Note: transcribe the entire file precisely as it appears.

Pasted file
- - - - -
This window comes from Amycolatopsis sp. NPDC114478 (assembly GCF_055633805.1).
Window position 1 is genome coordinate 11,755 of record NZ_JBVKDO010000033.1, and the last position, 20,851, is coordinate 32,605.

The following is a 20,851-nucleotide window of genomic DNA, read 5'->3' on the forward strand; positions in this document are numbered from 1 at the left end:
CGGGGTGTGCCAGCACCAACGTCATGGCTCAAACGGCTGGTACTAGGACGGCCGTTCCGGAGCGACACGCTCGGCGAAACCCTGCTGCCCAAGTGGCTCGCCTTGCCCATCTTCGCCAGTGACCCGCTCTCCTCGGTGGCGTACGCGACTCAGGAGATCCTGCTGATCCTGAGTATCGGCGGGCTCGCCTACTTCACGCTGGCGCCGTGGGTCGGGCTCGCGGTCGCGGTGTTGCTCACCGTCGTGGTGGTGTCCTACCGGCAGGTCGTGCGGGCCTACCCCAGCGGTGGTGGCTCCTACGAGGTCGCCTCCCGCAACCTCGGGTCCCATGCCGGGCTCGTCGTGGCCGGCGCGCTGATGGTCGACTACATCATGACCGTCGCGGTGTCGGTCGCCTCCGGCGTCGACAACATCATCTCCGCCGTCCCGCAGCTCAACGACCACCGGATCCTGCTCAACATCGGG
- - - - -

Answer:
This window comes from Amycolatopsis sp. NPDC114478 (assembly GCF_055633805.1).
Window position 1 is genome coordinate 11,755 of record NZ_JBVKDO010000033.1, and the last position, 20,851, is coordinate 32,605.

The following is a 20,851-nucleotide window of genomic DNA, read 5'->3' on the forward strand; positions in this document are numbered from 1 at the left end:
CGGGGTGTGCCAGCACCAACGTCATGGCTCAAACGGCTGGTACTAGGACGGCCGTTCCGGAGCGACACGCTCGGCGAAACCCTGCTGCCCAAGTGGCTCGCCTTGCCCATCTTCGCCAGTGACCCGCTCTCCTCGGTGGCGTACGCGACTCAGGAGATCCTGCTGATCCTGAGTATCGGCGGGCTCGCCTACTTCACGCTGGCGCCGTGGGTCGGGCTCGCGGTCGCGGTGTTGCTCACCGTCGTGGTGGTGTCCTACCGGCAGGTCGTGCGGGCCTACCCCAGCGGTGGTGGCTCCTACGAGGTCGCCTCCCGCAACCTCGGGTCCCATGCCGGGCTCGTCGTGGCCGGCGCGCTGATGGTCGACTACATCATGACCGTCGCGGTGTCGGTCGCCTCCGGCGTCGACAACATCATCTCCGCCGTCCCGCAGCTCAACGACCACCGGATCCTGCTCAACATCGGG